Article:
The idea of “Be a Hero” is more than a tagline – it’s what we believe in. At its core, RoverWorks.org is about inspiring everyday people to come to the rescue of homeless pets – about inspiring little acts of heroism. It recognizes that everyone is able to make the commitment the want to. Not everyone feels they can supply enough time or resources to make a worthy contribution. Not everyone feels they can be a superhero. However, not everyone realizes that there is more than one way to participate in and a further a cause. As a brand, RoverWorks.org champions the cause for shelter animals not only by making the biggest contribution or raising the most money, but leading the way for others to do their part, too. By setting the example that sometimes the best way someone can help is not always in the expected way, but in his or her own heroic way.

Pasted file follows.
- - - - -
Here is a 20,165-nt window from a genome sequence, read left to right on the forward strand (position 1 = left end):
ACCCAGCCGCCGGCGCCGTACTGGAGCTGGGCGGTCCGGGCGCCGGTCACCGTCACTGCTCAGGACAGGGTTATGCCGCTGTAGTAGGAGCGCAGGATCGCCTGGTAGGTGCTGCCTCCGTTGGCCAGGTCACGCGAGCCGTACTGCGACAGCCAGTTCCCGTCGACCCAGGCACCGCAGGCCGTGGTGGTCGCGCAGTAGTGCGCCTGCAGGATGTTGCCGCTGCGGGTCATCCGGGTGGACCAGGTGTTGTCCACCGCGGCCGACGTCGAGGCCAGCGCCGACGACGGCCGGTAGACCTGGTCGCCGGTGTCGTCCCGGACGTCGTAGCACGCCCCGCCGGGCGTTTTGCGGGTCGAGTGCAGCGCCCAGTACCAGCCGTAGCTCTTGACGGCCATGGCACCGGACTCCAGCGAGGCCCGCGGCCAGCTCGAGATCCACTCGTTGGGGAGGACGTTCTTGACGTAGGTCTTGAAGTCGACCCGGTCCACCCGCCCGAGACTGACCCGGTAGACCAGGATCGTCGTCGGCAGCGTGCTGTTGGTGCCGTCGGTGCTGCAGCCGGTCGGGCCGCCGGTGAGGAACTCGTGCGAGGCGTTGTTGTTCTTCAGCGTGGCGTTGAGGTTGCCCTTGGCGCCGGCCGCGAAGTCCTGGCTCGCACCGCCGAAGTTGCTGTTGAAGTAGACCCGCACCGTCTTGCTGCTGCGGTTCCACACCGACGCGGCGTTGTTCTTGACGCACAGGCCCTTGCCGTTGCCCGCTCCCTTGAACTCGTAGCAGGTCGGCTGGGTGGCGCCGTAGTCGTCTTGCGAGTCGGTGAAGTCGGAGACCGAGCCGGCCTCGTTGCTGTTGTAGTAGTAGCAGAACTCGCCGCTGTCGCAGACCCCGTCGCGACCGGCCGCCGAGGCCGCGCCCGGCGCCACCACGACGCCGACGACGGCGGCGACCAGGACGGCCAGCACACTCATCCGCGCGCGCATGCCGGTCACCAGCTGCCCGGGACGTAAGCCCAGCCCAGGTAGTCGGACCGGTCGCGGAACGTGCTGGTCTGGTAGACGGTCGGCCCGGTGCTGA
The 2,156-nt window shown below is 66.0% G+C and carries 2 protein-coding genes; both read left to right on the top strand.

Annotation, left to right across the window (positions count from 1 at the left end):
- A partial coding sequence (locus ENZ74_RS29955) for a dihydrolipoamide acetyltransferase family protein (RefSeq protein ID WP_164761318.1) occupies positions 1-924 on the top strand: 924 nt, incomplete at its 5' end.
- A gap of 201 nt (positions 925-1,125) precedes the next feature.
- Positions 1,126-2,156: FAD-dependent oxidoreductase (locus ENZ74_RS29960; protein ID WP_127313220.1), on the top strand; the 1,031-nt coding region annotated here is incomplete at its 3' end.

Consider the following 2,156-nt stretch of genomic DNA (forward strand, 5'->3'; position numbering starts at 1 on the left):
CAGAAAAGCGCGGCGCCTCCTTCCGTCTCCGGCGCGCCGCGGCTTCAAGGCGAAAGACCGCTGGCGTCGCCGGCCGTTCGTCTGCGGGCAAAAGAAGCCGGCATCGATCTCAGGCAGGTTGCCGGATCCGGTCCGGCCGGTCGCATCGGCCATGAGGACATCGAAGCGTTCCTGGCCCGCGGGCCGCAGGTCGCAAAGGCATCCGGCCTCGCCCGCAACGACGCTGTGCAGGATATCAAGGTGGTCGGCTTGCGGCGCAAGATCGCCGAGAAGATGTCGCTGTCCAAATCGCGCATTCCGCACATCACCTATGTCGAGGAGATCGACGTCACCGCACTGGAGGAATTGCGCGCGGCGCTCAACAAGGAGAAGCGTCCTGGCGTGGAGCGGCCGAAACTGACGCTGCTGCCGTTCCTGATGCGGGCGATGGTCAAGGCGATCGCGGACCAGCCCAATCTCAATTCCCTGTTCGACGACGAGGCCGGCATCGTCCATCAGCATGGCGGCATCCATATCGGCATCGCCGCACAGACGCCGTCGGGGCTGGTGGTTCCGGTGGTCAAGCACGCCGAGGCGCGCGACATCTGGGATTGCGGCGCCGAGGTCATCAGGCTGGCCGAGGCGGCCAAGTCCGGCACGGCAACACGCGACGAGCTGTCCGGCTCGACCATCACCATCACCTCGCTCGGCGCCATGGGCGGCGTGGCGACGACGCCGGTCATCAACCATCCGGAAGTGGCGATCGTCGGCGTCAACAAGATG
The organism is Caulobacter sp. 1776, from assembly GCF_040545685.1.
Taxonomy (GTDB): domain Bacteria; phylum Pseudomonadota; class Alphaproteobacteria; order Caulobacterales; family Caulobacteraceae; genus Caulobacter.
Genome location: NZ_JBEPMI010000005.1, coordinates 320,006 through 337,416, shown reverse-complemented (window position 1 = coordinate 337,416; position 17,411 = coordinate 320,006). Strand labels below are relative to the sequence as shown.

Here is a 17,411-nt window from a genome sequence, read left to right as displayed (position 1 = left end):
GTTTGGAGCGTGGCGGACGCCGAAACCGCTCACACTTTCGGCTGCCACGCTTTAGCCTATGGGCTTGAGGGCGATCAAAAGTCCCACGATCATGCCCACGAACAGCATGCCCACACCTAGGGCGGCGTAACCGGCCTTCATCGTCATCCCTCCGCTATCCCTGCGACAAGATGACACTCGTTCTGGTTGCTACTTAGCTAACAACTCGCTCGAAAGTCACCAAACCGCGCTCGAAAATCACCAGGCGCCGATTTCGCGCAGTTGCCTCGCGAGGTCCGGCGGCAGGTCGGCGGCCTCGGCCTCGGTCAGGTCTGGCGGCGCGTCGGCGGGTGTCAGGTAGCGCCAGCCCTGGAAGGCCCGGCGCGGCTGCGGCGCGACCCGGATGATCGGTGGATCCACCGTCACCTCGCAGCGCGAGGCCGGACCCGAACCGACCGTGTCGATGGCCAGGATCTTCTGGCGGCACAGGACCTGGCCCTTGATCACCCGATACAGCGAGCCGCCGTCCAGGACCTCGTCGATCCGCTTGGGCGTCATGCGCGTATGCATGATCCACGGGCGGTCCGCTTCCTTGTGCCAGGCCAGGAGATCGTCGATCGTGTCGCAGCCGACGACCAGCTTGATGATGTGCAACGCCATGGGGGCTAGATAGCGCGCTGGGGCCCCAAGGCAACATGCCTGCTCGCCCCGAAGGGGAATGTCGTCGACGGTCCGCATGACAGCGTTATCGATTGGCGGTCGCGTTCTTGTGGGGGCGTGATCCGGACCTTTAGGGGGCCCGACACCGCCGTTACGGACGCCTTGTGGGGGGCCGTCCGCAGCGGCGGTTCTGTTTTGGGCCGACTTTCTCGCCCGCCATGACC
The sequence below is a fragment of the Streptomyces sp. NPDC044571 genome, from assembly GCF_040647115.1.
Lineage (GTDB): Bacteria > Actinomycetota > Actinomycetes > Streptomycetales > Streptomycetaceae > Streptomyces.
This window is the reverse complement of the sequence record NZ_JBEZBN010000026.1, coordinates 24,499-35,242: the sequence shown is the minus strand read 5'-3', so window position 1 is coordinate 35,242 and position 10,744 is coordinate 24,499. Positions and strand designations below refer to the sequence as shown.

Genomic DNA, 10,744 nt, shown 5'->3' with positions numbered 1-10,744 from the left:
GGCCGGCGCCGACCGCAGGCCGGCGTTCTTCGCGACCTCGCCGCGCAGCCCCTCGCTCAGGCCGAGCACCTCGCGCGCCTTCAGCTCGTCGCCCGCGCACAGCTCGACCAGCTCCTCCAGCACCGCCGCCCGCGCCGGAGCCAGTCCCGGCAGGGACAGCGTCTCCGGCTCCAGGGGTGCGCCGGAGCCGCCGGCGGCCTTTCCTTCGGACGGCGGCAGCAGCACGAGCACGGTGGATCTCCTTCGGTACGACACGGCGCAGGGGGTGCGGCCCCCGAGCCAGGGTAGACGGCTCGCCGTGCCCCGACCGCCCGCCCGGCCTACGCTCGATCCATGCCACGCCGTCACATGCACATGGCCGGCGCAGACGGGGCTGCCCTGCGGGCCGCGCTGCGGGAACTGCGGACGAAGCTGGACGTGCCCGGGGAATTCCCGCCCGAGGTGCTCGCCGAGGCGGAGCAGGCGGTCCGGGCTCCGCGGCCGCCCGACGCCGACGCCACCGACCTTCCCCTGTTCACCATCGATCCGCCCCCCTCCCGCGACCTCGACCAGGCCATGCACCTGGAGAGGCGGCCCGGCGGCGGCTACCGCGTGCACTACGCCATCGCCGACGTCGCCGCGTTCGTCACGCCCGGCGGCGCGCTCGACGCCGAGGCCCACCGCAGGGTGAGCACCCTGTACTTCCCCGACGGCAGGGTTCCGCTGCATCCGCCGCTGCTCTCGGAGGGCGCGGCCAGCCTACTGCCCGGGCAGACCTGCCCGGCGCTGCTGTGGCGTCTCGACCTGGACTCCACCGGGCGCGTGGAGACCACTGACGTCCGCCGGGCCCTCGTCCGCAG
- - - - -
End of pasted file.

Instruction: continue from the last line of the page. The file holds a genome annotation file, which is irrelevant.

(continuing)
It could be volunteering time at an animal shelter, recruiting others to volunteer as a group or someone selling custom dog collars on Etsy and benefiting a local shelter. It could be someone organizing an adoption event to bring awareness to both shelters and the adoption process. And so on. At its heart, RoverWorks.org isn’t about one dog book coming to the rescue – it’s about rallying others, anyone, everyone, to the rescue.
Rover empowers those who would otherwise feel their contributions were small. We believe in small actions leading to a big difference for good. By helping local shelters, for example, Rover allows their individual participation to be part of a larger collective impact.
Andrew didn’t let the cause (helping rescue pets) dictate his contribution (adopt a dog). He leveraged his personal sills and expertise to make a difference. We are calling on others to do the same.